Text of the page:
The Los Angeles City Council approved a motion on May 18 by Councilman Mark Ridley-Thomas, 10th District, allowing the Los Angeles Public Library to accept a gift of a painting of the late U.S. Rep. John Lewis (D-GA) from Netflix.
In the wake of civil unrest last summer, Meg DeLoatch, creator and executive producer of the Netflix show “Family Reunion,” began sharing stories related to racial profiling. Many of the stories in “Family Reunion,” now in its second season, portray the diverse, multi-generational histories of Black lives. Much of the content was inspired by Lewis, who died on July 17, 2020, after serving nearly 35 years in the U.S. House of Representatives.
As a student, revolutionary, civil rights icon and elder statesman, Lewis dedicated his life to racial and social equity. For decades, he encouraged youth “to get into good trouble,” and he modeled how to achieve it, Ridley-Thomas said.
“I thank Netflix for their honorable contribution to the Los Angeles Public Library. The opportunity to view his portrait in such a sacred public space will be a notable reminder of his life and work,” Ridley-Thomas said. “His life offers important lessons for contemporary generations on how to confront racial violence and transform American democracy. To honor his legacy, we must all continue to get in good trouble, necessary trouble and redeem the soul of America.”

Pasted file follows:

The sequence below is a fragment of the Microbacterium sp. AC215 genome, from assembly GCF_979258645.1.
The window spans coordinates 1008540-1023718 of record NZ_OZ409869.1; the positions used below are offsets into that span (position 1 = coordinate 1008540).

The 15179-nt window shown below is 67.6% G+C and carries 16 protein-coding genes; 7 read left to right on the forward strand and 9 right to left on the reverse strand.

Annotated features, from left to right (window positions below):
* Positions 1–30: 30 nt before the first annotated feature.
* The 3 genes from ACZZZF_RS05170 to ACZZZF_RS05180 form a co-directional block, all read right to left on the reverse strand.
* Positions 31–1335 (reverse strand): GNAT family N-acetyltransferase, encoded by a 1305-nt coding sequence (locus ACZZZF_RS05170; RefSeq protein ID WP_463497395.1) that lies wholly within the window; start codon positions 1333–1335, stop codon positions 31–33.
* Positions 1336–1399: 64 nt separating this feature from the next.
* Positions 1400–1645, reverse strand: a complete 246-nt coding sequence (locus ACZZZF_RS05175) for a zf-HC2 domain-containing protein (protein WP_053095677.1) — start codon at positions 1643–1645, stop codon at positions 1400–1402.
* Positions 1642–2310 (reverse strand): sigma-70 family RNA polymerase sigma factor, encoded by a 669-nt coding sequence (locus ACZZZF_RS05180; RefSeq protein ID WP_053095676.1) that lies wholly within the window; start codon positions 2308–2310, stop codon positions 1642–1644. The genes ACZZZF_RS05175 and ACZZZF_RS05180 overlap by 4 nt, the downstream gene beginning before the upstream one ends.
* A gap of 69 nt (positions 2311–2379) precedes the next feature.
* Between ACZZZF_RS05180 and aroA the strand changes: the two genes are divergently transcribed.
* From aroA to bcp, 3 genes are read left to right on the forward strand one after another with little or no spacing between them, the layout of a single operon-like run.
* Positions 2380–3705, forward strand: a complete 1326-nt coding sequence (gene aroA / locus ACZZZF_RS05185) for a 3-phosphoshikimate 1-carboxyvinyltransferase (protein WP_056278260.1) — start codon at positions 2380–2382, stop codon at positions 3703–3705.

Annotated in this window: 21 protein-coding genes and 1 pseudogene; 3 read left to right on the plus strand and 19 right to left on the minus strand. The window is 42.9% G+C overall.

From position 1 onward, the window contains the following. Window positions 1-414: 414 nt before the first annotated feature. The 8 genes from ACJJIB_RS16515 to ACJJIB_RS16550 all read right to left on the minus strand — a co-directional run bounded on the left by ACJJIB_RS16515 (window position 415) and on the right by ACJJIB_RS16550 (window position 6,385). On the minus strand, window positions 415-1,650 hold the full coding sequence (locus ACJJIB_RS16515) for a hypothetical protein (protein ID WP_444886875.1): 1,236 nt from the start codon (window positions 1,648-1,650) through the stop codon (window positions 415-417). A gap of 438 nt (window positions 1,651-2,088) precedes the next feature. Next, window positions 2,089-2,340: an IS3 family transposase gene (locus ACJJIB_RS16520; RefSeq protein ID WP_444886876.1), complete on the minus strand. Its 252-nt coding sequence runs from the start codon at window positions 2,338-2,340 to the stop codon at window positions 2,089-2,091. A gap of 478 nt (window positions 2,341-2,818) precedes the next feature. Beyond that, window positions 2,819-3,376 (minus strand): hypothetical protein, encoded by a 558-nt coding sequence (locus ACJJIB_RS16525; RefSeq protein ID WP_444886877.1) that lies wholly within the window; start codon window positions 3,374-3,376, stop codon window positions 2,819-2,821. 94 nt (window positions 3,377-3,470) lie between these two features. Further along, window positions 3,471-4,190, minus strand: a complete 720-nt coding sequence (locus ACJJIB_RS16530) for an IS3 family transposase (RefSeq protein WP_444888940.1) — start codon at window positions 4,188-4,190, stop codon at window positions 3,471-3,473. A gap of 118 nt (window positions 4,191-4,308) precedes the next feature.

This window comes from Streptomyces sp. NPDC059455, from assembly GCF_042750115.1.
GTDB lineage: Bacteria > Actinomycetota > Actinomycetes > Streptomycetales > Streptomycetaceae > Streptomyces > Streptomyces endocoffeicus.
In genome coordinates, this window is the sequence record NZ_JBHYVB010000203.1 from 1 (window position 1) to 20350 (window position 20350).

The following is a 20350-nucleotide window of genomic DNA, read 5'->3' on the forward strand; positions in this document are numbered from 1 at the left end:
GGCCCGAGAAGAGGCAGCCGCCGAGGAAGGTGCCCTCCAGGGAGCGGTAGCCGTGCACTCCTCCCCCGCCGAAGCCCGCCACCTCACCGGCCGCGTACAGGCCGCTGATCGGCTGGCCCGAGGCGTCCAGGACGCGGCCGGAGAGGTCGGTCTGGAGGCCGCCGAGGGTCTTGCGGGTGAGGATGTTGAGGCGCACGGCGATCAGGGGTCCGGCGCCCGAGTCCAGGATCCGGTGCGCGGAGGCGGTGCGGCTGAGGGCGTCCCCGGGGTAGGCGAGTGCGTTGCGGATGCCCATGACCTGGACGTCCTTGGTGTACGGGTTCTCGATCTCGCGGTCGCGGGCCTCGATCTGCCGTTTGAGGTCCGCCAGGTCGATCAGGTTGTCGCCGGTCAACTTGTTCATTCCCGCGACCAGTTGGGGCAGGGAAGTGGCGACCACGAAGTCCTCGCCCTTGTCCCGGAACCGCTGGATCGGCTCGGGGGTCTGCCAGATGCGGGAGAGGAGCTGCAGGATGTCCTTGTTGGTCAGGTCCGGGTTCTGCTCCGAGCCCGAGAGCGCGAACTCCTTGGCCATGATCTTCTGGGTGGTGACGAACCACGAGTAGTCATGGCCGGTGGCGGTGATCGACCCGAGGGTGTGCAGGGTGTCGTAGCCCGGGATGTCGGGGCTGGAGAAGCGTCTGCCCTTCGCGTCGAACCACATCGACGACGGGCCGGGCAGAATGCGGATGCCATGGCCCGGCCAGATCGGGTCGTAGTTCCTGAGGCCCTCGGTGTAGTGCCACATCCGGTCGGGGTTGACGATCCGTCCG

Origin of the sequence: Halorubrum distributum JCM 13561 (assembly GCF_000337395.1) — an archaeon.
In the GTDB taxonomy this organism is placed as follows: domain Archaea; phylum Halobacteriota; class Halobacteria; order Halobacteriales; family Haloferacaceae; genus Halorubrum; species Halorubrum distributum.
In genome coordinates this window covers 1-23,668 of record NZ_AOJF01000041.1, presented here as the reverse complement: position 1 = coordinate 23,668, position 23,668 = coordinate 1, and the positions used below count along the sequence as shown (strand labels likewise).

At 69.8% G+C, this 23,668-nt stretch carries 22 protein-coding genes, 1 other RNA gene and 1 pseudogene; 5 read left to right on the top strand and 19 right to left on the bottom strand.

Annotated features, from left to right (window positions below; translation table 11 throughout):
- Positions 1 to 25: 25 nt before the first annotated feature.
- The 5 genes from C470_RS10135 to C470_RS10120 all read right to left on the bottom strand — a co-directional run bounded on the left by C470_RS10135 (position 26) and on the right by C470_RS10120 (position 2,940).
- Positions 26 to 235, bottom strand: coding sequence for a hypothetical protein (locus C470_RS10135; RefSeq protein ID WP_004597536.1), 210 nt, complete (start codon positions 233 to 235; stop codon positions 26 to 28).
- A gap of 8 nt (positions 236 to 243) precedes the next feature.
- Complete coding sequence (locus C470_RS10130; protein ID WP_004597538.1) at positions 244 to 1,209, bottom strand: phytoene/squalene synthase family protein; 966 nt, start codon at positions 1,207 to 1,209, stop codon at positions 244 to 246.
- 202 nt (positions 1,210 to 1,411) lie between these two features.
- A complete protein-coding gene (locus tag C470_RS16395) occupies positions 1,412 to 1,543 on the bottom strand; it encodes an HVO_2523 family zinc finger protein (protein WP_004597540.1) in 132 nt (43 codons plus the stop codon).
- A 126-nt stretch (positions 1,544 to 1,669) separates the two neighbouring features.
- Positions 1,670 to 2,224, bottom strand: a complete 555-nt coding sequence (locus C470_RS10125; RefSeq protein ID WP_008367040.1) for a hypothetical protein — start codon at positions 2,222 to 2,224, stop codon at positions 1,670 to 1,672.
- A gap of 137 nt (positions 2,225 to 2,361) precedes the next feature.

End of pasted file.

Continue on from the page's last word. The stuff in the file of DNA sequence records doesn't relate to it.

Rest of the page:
In remembrance of the late congressman, the portrait of Lewis, against the backdrop of the Black Lives Matter Plaza in Washington D.C., will also be featured in upcoming “Family Reunion” episodes. The painting pays tribute to one of Lewis’ last public appearances before his death, amid nationwide protests over the death of George Floyd. It will be on display at Los Angeles’ Central Library downtown.
“Because there was a John Lewis, there is the show ‘Family Reunion.’ We try in every episode to reflect Mr. Lewis’ legacy of integrity, dignity, humor and of course, love of family and mankind,” DeLoatch said.
“We are honored to be gifted with this stunning painting of Congressman John Lewis, an icon of the Civil Rights Movement,” Los Angeles Central Library Director Kren Malone added. “In addition to his extraordinary legacy to social justice, Rep. Lewis was a tireless advocate for libraries, recognizing their power to influence the communities they serve. Rep. Lewis even had a personal connection with the Los Angeles Public Library. His wife, Lillian Miles Lewis, worked as a librarian at one of our branches in the early 1960s. We are truly honored to accept this gift.”
For information, visit lapl.org.
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